Court-ordered gun transfers complicated by 2013 law
It’s not unusual for a fishing buddy to ask a favor. Maybe he needs a ride home from the bar or help moving an old refrigerator. Less common, however, is your buddy asking you to go claim the gun he surrendered to the sheriff’s office and deliver it back to him in the parking lot.
That’s the situation a local man found himself in a couple of weeks ago. But he got uncomfortable when he was asked to sign a raft of documents swearing he wouldn’t transfer the gun back to its owner, who pleaded down a felony menacing charge two years ago.
The man signed the papers and got the gun, he said, but didn’t want to break any laws by giving it back to his friend. He also didn’t want to hang onto a gun he didn’t need, so the signer later went back to the sheriff’s office and surrendered it.
Even if his friend had a squeaky-clean record, part of a gun law passed in Colorado in 2013 would have required the man who picked up the gun to run a background check on anyone, except immediate family, before transferring ownership of it. But it’s unclear what exactly was stopping him — except his own conscience — from returning it to his friend after claiming the gun.
The rule has been touted as a way to seal the private gun sale loophole, through which people who couldn’t pass a gun store background check could buy from a private seller. But in the eyes of the law, a private seller is just about anyone giving ownership of a gun to someone else. That means selling your old rifle to Uncle Billy without getting a background check and approval from the Colorado Bureau of Investigation technically makes you a gunrunner.
The trouble is, regulating private transactions between individuals is extremely difficult. Twenty months after the law’s passage, The Coloradoan reported that only three people had been convicted for violating it. This has led opponents to derisively call it a “feel good law,” or one that gives the illusion of accomplishing something while merely creating a line of red tape that most people sidestep. Proponents counter that it has been successful in keeping guns out of the hands of people who shouldn’t have them.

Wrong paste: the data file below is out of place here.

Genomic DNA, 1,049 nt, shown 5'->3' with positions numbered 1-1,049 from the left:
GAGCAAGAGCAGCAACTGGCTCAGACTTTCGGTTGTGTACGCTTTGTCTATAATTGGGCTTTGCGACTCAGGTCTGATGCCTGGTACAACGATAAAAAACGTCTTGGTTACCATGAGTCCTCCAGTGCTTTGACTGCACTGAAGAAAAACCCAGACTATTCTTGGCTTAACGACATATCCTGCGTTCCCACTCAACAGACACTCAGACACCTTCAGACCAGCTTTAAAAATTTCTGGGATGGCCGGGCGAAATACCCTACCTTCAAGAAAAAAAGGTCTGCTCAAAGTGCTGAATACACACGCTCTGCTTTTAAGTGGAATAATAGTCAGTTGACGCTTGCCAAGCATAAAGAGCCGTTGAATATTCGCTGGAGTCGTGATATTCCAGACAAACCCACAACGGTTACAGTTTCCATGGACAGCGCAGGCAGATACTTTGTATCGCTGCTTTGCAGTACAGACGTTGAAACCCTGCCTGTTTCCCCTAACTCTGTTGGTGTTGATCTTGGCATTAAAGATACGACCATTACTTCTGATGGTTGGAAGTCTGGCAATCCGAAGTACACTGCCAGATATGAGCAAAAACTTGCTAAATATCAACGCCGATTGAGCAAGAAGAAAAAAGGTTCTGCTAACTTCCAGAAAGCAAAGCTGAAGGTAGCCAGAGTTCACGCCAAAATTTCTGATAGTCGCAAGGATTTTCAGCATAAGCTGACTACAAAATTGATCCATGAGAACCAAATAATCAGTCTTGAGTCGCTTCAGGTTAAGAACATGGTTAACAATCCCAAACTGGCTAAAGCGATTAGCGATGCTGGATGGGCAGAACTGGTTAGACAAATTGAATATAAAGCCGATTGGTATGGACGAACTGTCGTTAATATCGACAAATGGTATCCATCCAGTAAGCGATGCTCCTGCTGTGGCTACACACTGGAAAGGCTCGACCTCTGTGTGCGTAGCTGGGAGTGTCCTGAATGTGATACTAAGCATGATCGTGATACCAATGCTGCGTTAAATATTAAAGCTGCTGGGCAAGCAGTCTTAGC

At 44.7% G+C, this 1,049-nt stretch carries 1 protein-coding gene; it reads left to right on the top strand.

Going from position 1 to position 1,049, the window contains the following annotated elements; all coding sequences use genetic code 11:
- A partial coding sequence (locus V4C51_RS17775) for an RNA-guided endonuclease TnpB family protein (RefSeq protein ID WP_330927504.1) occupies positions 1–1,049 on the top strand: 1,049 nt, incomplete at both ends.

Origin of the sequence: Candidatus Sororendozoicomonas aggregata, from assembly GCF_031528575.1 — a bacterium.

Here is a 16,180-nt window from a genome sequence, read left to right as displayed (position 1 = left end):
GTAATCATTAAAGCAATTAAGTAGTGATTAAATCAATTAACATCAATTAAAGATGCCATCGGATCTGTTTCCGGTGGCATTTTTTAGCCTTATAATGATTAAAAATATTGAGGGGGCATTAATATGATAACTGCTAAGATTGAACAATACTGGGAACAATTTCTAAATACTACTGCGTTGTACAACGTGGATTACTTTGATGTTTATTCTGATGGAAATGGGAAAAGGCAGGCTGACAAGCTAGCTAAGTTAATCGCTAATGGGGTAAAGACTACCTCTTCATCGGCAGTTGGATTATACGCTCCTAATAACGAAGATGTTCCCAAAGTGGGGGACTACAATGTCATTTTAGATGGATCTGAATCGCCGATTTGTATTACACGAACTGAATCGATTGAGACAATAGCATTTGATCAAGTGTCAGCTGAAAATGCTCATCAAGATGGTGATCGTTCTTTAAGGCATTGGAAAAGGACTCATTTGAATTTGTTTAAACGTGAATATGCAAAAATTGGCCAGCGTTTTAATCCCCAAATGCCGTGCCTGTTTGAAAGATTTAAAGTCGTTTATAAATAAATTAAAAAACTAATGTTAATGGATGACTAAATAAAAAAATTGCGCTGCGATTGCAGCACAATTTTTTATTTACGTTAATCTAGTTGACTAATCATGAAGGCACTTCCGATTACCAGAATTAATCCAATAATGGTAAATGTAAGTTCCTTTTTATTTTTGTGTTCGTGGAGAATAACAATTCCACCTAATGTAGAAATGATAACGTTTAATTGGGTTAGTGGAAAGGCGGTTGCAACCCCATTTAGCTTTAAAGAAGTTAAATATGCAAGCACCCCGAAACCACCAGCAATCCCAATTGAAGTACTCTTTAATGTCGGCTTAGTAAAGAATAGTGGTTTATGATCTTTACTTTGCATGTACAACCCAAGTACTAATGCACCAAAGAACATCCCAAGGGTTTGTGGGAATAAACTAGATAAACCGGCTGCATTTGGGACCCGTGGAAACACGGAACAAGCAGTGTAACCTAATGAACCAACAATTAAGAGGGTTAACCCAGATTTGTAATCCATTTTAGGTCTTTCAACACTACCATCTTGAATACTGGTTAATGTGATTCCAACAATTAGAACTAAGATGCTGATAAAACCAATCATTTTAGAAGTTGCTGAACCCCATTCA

Lawmen in a bind
If people are skirting the new requirement, accidentally or otherwise, law enforcement agencies don’t have that luxury. Many across the state realized that, per Colorado Bureau of Investigation standards, the checks they did on people before returning temporarily surrendered guns were inadequate.
“Between the time the law was passed and when it became active, many law enforcement agencies just came out and said, ‘We’re not going to be in this business anymore,’” said Robert Wareham, a Denver lawyer who testified during deliberation on the law.
“Taking guns was already a big job — every now and then it would be 50 or so at once — and we did some investigation before handing them back over,” said former Summit County Sheriff John Minor, who now heads the Silverthorne Police Department. “But after the law changed, it was a whole new level.”
For the guns the sheriff does take, Minor had to direct a deputy to come up with new procedures and forms.
The situation has led to some strange scenarios. In 2014, the Loveland Reporter-Herald reported that police took possession of a pistol they found in a woman’s car after she got in an accident and was taken to the hospital.
She had not broken any laws and was legally entitled to carry the weapon, but under the new law police couldn’t return it to her unless they had someone with a Federal Firearms License (FFL) perform a background check on her first. No one in the department was qualified.